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‘I worry Tara will be taken from me’- John McAreavey speaks about his trauma after late wife Michaela’s murder


Remembered: John McAreavey with his late wife Michaela Harte

Remembered: John McAreavey with his late wife Michaela Harte

Remembered: John McAreavey with his late wife Michaela Harte

John McAreavey has spoken at length for the first time about his grief following the murder of his late wife, Michaela Harte.

Michaela was tragically killed at 27-years-old while the two were honeymooning in Mauritius in 2011.

John is now married to Tara Brennan and they welcomed their first child last October.

The GAA player said he would never use the term "moving on" when it comes to his late wife, and the trauma from her death leaves him worried that Tara will be "taken" from him.

Speaking to Brian Dowling on his podcast Death Becomes Him, he said: "I haven't really spoken publicly about my grief in that many settings in the past 10 years. It was a worldwide story. I think the fact that it was so tragic, that's what caught people's attention. We were only married a number of days before. At a time when you should be in the most perfect bliss of your life, your honeymoon, for something so tragic to happen, it's almost incomprehensible to people. People just felt so sorry for me and for our families."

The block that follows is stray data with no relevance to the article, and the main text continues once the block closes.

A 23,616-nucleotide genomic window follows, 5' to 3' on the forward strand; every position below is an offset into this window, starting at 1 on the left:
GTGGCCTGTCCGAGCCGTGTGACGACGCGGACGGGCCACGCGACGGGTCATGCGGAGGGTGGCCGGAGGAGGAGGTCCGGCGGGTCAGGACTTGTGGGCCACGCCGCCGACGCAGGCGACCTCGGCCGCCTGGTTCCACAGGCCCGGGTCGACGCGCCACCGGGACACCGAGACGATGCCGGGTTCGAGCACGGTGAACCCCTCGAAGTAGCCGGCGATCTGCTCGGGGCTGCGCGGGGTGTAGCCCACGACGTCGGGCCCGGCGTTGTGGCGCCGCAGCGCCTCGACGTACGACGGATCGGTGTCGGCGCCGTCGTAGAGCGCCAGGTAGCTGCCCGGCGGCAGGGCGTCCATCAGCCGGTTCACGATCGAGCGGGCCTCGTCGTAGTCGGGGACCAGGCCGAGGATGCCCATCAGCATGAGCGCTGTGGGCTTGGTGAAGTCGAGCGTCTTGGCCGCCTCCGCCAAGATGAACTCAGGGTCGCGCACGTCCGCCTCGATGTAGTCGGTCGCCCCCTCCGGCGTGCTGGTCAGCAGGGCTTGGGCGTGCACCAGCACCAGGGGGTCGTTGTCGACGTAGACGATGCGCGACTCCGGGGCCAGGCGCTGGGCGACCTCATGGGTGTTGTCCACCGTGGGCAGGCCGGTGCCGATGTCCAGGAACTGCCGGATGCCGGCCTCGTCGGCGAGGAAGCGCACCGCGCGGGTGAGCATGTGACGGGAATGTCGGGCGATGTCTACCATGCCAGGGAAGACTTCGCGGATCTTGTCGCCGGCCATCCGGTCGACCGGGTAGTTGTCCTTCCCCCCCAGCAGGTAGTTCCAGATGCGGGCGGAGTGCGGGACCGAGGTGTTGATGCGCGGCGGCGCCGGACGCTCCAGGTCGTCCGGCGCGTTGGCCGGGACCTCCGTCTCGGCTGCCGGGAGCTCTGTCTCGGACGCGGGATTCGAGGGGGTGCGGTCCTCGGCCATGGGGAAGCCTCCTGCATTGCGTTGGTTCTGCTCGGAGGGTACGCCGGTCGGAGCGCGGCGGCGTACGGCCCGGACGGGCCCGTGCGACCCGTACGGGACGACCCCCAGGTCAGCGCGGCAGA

He said "nothing can prepare you for grief" and that 10 years after the death of Michaela he would never use the term "moving on". "This concept or notion of moving on in life, always really bugged the life out of me," John said. "For me, it was always about moving forward with this being a part of my life. Trying to move forward in life, and have a place for this grief in my life, and it didn't give me the guilt that if I was trying to move forward in life, trying to have a life after the death of Michaela that I wasn't putting it into a box."

During the conversation about grief, the Co Down man spoke about the trauma of Michaela's murder on him.

"I had visions of what happened to Michaela come to me every day for a long time," he said. "They would come at the most random times, there didn't have to be something that triggered them. I could just be in class and they would come.

"Rather than trying to block them out, after a while, I said, 'I'm going to think about this for a while now that it's come into my mind. I'm going to think about it. I'm going to give it two or three minutes and then I'm going to say I'm done thinking about that now and I'm going to move forward with my day'."

He said he was a "very sad person" for a long time after Michaela's death, and that while the "wound" will always be there he is now in a place where there is "calmness, there is love, there is joy."

Belfast Telegraph